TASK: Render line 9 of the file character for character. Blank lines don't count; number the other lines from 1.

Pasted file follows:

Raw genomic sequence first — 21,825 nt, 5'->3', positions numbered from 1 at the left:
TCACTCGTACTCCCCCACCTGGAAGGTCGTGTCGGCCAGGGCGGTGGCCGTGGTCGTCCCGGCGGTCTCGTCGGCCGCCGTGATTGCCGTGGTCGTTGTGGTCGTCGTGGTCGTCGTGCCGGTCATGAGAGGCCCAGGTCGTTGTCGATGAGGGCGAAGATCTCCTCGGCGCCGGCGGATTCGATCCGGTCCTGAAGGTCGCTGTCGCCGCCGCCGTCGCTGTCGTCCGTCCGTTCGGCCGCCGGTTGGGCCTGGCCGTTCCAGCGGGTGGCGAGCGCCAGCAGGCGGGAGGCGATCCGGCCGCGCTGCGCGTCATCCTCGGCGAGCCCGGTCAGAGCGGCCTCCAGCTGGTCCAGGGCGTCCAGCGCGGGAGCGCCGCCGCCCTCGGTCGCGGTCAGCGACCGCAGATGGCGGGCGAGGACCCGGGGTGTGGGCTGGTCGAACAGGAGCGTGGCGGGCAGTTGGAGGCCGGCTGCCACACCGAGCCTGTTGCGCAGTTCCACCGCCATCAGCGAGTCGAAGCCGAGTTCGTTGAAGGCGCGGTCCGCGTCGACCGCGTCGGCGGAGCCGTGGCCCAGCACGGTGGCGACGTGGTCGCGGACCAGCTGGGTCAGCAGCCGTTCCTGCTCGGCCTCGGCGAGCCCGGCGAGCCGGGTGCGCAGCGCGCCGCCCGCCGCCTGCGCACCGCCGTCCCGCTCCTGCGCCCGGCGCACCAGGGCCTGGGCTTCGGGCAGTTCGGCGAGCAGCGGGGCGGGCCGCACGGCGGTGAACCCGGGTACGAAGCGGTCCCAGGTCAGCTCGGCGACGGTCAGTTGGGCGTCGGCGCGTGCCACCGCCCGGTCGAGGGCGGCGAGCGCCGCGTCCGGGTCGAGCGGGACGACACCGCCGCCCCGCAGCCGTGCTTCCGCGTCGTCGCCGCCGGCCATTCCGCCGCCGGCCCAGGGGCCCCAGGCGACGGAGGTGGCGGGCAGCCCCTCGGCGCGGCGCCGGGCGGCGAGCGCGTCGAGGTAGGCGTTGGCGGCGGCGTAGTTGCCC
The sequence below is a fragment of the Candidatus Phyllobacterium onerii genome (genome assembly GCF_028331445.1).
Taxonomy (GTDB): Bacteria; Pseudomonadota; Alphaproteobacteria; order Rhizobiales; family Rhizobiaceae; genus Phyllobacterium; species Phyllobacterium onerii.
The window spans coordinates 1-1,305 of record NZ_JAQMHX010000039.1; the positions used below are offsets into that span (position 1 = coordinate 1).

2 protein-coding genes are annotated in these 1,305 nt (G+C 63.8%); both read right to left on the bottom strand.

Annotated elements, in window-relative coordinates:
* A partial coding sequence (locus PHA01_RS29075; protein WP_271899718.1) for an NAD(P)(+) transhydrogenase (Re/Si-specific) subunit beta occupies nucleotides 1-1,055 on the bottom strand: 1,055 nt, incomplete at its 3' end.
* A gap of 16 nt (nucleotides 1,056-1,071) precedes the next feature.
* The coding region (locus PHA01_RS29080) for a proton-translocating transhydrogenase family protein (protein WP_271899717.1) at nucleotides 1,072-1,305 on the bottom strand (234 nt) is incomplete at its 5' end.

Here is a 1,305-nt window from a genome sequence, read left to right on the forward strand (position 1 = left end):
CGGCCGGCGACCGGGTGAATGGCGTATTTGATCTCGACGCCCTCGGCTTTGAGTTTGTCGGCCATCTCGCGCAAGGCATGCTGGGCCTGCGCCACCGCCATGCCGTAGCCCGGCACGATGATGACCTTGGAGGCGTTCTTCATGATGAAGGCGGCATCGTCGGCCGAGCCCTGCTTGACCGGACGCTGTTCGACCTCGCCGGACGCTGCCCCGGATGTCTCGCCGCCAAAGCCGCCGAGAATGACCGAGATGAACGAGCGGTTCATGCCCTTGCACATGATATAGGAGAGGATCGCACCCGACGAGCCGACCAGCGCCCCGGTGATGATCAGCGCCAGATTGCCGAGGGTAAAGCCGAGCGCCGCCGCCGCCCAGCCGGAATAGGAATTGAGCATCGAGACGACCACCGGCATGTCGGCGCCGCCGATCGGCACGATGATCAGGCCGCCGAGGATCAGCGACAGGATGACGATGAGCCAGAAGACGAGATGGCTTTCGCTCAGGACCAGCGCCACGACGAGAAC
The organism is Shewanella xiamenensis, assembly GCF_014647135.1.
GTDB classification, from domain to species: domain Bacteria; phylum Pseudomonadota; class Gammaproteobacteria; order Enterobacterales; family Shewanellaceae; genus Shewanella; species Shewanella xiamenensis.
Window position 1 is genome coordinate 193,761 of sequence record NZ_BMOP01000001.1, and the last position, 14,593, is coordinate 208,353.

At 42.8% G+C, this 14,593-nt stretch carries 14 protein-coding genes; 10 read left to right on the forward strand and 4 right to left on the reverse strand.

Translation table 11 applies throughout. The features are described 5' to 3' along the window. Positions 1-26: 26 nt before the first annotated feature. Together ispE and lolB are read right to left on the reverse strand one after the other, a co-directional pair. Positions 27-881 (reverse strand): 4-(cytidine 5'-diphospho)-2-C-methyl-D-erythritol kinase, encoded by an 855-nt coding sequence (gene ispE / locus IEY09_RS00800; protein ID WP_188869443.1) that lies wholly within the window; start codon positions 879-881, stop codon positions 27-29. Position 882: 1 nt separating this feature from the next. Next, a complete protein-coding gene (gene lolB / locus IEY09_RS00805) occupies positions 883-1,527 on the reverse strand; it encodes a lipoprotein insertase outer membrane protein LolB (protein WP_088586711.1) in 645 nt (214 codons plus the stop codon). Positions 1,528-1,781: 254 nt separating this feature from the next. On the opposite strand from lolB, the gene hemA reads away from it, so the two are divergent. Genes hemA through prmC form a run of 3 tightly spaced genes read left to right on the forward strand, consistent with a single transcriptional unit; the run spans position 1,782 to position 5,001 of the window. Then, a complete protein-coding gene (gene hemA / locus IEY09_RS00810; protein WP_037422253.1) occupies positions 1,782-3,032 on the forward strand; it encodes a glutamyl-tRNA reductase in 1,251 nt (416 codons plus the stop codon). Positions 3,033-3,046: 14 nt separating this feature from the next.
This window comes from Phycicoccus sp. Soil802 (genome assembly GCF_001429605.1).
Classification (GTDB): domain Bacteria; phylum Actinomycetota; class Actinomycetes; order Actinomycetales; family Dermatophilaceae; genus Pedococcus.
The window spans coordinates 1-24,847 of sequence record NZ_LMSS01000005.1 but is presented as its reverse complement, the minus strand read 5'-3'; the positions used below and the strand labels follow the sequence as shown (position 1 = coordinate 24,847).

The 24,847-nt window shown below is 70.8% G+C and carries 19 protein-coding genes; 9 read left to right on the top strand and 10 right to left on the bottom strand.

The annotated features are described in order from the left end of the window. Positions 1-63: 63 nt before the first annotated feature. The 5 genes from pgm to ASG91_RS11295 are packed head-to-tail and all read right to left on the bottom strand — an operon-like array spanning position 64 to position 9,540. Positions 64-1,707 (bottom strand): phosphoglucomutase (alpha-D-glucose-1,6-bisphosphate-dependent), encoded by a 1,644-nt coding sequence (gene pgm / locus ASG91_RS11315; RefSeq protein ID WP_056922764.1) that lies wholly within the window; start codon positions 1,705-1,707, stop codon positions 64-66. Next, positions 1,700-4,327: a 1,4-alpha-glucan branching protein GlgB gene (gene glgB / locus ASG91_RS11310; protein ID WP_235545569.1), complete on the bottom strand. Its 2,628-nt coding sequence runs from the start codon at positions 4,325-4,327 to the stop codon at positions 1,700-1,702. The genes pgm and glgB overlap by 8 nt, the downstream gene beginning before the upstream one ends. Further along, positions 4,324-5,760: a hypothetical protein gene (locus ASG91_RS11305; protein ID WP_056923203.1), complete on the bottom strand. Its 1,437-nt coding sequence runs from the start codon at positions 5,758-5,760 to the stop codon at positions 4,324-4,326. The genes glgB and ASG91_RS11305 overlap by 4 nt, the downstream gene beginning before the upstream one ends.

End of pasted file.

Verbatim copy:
* A gap of 16 nt (nucleotides 1,056-1,071) precedes the next feature.